Is it Possible to Regrow Hair on a Bald Spot?

Not only are bald spots not very nice to look at, but they could be a sign that further hair loss is down the road. More often than not, patchy hair is a signal that the internal health of your body or something else in your life is not optimum.

So take it as a sign for something to be fixed, rather than just looking for a way to cover it up.

Now is the time to take action and regrow that patch. And at the same time, make sure you protect your hair against thinning and patches in the future.

Having spent over 5 years researching the causes and solutions for hair problems I have a unique perspective on how to solve this problem, and in this article I’m going to share with you my best tips on getting rid of bald spots.

Personally I prefer to focus on natural ways to treat bald patches, however I will still give an overview of some of the pharmaceuticals and other invasive ways that could help if you choose to go down this route.

(I have a bias towards natural and holistic methods though)

In this post, I’ll discuss the implications that having a bald spot can have on your health and your life. You’ll learn:

  • What causes small areas to start losing hair;
  • The steps you should take immediately if you notice a balding patch;
  • How to prevent further hair loss while you address the issue;
  • Whether minoxidil and finasteride are enough to treat the issue; and
  • The FOUR natural methods that will help you to regrow hair on your thinning area.

Now, let’s get started!

What Causes a Bald Spot?

Androgenetic Alopecia

The most common cause of hair loss in men is Androgenetic Alopecia (AGA), also known as Male-Pattern Baldness (MPB) (1). It’s characterized by a receding hairline, thinning hair, and general scalp irritation.

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The exact cause is unknown, though researchers believe that an androgen hormone called DHT plays a major role (2).

DHT is a naturally occurring substance, which is produced from the interaction between testosterone (the male sex hormone) and 5-alpha-reductase (5AR) (an enzyme). When DHT attaches to the follicles of men and women with AGA, it causes inflammation and irritation (3).

If left untreated, this eventually leads to miniaturization of the follicle and hair fall.

In men, this hair loss is first noticed on the hairline. In women, it tends to start on the crown.

Alopecia Areata

Alopecia Areata (AA) is an autouimmune condition in which the immune system attacks the hair follicles (4). When this occurs, small, circular patches of the scalp are affected and baldness takes hold.

This condition can go into remission, and it often does. This means the bald patches regrow hair on their own, and balding slows down or stops for a period of time.

Traction Alopecia

Just as it sounds, traction alopecia is a form of hair loss caused by traction, or friction. It’s not the most common cause of hair loss, but it’s still one that can lead to bald patches on the scalp.

The leading cause of traction alopecia is too-tight hairstyles. The continual pull on the follicles can break the hair, and even lead to the follicles becoming too damaged to function.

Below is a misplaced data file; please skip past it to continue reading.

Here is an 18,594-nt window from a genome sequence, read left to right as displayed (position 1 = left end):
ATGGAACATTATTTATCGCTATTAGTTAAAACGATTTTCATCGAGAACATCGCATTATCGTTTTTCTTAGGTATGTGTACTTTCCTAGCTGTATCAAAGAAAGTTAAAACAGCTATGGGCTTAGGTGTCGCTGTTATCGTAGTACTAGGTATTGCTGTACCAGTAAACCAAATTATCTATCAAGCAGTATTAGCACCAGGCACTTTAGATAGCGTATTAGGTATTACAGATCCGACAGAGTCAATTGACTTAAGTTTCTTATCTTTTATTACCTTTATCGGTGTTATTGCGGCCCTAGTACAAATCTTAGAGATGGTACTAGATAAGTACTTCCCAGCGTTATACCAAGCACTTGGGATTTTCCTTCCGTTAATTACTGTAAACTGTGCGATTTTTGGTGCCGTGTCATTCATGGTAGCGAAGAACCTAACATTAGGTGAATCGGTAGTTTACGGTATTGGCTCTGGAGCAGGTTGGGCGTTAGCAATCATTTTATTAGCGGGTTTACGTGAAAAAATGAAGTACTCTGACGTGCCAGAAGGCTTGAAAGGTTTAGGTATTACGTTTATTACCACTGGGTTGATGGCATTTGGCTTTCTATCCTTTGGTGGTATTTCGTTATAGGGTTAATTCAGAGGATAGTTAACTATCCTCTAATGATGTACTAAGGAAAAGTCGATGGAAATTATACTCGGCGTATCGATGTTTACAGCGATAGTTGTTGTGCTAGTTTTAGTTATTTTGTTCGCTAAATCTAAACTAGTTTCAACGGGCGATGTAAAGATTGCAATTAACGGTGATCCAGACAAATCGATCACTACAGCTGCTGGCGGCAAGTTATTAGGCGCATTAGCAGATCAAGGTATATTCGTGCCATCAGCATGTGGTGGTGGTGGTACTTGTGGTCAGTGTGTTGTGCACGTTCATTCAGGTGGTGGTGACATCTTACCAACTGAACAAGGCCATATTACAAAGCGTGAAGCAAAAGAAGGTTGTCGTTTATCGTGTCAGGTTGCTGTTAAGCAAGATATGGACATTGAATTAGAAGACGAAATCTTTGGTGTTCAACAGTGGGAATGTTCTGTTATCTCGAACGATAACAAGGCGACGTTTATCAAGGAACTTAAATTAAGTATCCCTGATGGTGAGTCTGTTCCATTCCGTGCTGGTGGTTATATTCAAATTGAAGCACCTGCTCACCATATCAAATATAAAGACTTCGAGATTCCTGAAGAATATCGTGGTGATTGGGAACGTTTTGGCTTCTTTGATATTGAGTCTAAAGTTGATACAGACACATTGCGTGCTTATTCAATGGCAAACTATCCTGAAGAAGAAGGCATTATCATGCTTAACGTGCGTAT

You can also get traction alopecia from wearing hats, or performing repeated motions (such as trichotillomania).

Infections

Fungal and bacterial infections can be a common cause of sudden bald patches, and they can happen in anyone.

They occur when an overgrowth of a fungus or bacteria takes over an area of the scalp. These infections can be within the hair follicles, or even on the scalp’s surface.

The most common infections are yeast (a small type of fungi) and folliculitis, which is a general inflammation of the follicle (5, 6).

In many cases, you’ll need medical intervention to overcome scalp infections. The treatments may include steroid creams, antifungal medications, or antibiotics.

Seborrheic Dermatitis

A condition that’s commonly mistaken for dandruff, Seborrheic Dermatitis (SD) is a condition that causes scaly, itchy skin. It occurs in patches throughout the body, including the scalp.

All types of people can suffer from this condition, though infants (under three months of age) and adults between 30 and 60 are the largest groups affected.

The buildup of white sebum on the scalp can be a sign of an unhealthy scalp and possible future hair thinning

Researchers do believe that fungal overgrowth is a main contributor, but genetics, environment, and lifestyle can also play a role (7).

So, how does SD lead to hair loss?

When SD patches appear on the scalp, they can interrupt the hair growth process. This can lead to bald patches in affected areas.

Psoriasis

Psoriasis is a condition commonly confused with SD, but there are two major differences.

First, psoriasis results in drier, hornier patches.

Second, psoriasis is an autoimmune condition (8). It leads to an overgrowth of skin cells, which build upon themselves and cause itching and irritation as a result.

Similar to SD, the patches associated with psoriasis can cause bald spots on the scalp. If not handled, this can mean permanent damage to the follicles.

What To Do If You Notice a Balding Patch?

It’s a safe bet that you want to treat the problem as quickly as possible. So, what should you do if you notice a balding patch?

Find the Cause

This will take a bit of investigation on your part.

First, ask yourself these questions:

  • Is there a history of hair loss in my family? If so, what kind?
  • Are the patches itchy, or otherwise irritated?
  • Did the balding happen suddenly, or over a period of time?
  • Where is the patch located, and could it be from traction?

The answers to these questions will get you started on the path to a ‘diagnosis’, and enable you to more expertly treat the issue.

Prevent Further Hair Loss

While treating the issue directly is critical to stopping hair loss for good, it’s not likely your immediate concern. Instead, you’re more likely worried about stopping hair loss right now.

Unfortunately, there’s no miracle cure for hair loss. However, there are techniques you can use to prevent further hair loss so your balding doesn’t worsen as you work to solve the longer-term issue.

What are these methods?

Reduce Stress

There’s no doubt that losing hair is an incredibly stressful situation. And even if stress wasn’t the initial cause of your loss, it can certainly contribute to continued hair fall (9).

That’s why it’s important to lower your stress levels.

Stress can have various sources, including interpersonal, professional, and mental. While attacking the direct cause of your stress is important, you can also add a few techniques to your day for overall stress control.